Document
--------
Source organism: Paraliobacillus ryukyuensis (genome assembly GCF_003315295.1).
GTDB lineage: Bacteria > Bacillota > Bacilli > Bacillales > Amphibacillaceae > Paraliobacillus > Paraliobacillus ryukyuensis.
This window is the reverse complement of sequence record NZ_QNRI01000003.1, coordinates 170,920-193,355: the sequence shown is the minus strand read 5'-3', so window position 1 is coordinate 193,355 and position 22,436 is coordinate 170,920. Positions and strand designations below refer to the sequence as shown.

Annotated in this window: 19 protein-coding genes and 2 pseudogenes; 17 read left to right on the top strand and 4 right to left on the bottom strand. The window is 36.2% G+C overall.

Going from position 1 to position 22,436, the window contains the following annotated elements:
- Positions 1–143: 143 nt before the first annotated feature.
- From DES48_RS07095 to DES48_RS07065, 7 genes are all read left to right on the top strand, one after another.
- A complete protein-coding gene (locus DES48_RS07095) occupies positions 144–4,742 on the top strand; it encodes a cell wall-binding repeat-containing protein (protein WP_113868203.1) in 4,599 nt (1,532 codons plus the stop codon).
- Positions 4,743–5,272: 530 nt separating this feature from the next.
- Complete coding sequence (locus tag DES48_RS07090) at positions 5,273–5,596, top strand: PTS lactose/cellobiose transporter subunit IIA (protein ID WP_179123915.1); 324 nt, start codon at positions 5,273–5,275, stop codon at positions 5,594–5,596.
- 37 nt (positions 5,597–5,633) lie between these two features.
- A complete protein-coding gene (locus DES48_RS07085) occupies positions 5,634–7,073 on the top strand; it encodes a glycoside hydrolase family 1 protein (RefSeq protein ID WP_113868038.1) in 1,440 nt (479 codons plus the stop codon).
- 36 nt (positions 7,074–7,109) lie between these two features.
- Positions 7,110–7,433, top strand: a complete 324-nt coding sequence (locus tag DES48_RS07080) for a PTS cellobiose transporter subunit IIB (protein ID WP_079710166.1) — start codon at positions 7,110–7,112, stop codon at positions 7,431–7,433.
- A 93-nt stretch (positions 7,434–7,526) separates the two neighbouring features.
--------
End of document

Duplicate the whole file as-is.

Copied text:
Source organism: Paraliobacillus ryukyuensis (genome assembly GCF_003315295.1).
GTDB lineage: Bacteria > Bacillota > Bacilli > Bacillales > Amphibacillaceae > Paraliobacillus > Paraliobacillus ryukyuensis.
This window is the reverse complement of sequence record NZ_QNRI01000003.1, coordinates 170,920-193,355: the sequence shown is the minus strand read 5'-3', so window position 1 is coordinate 193,355 and position 22,436 is coordinate 170,920. Positions and strand designations below refer to the sequence as shown.

Annotated in this window: 19 protein-coding genes and 2 pseudogenes; 17 read left to right on the top strand and 4 right to left on the bottom strand. The window is 36.2% G+C overall.

Going from position 1 to position 22,436, the window contains the following annotated elements:
- Positions 1–143: 143 nt before the first annotated feature.
- From DES48_RS07095 to DES48_RS07065, 7 genes are all read left to right on the top strand, one after another.
- A complete protein-coding gene (locus DES48_RS07095) occupies positions 144–4,742 on the top strand; it encodes a cell wall-binding repeat-containing protein (protein WP_113868203.1) in 4,599 nt (1,532 codons plus the stop codon).
- Positions 4,743–5,272: 530 nt separating this feature from the next.
- Complete coding sequence (locus tag DES48_RS07090) at positions 5,273–5,596, top strand: PTS lactose/cellobiose transporter subunit IIA (protein ID WP_179123915.1); 324 nt, start codon at positions 5,273–5,275, stop codon at positions 5,594–5,596.
- 37 nt (positions 5,597–5,633) lie between these two features.
- A complete protein-coding gene (locus DES48_RS07085) occupies positions 5,634–7,073 on the top strand; it encodes a glycoside hydrolase family 1 protein (RefSeq protein ID WP_113868038.1) in 1,440 nt (479 codons plus the stop codon).
- 36 nt (positions 7,074–7,109) lie between these two features.
- Positions 7,110–7,433, top strand: a complete 324-nt coding sequence (locus tag DES48_RS07080) for a PTS cellobiose transporter subunit IIB (protein ID WP_079710166.1) — start codon at positions 7,110–7,112, stop codon at positions 7,431–7,433.
- A 93-nt stretch (positions 7,434–7,526) separates the two neighbouring features.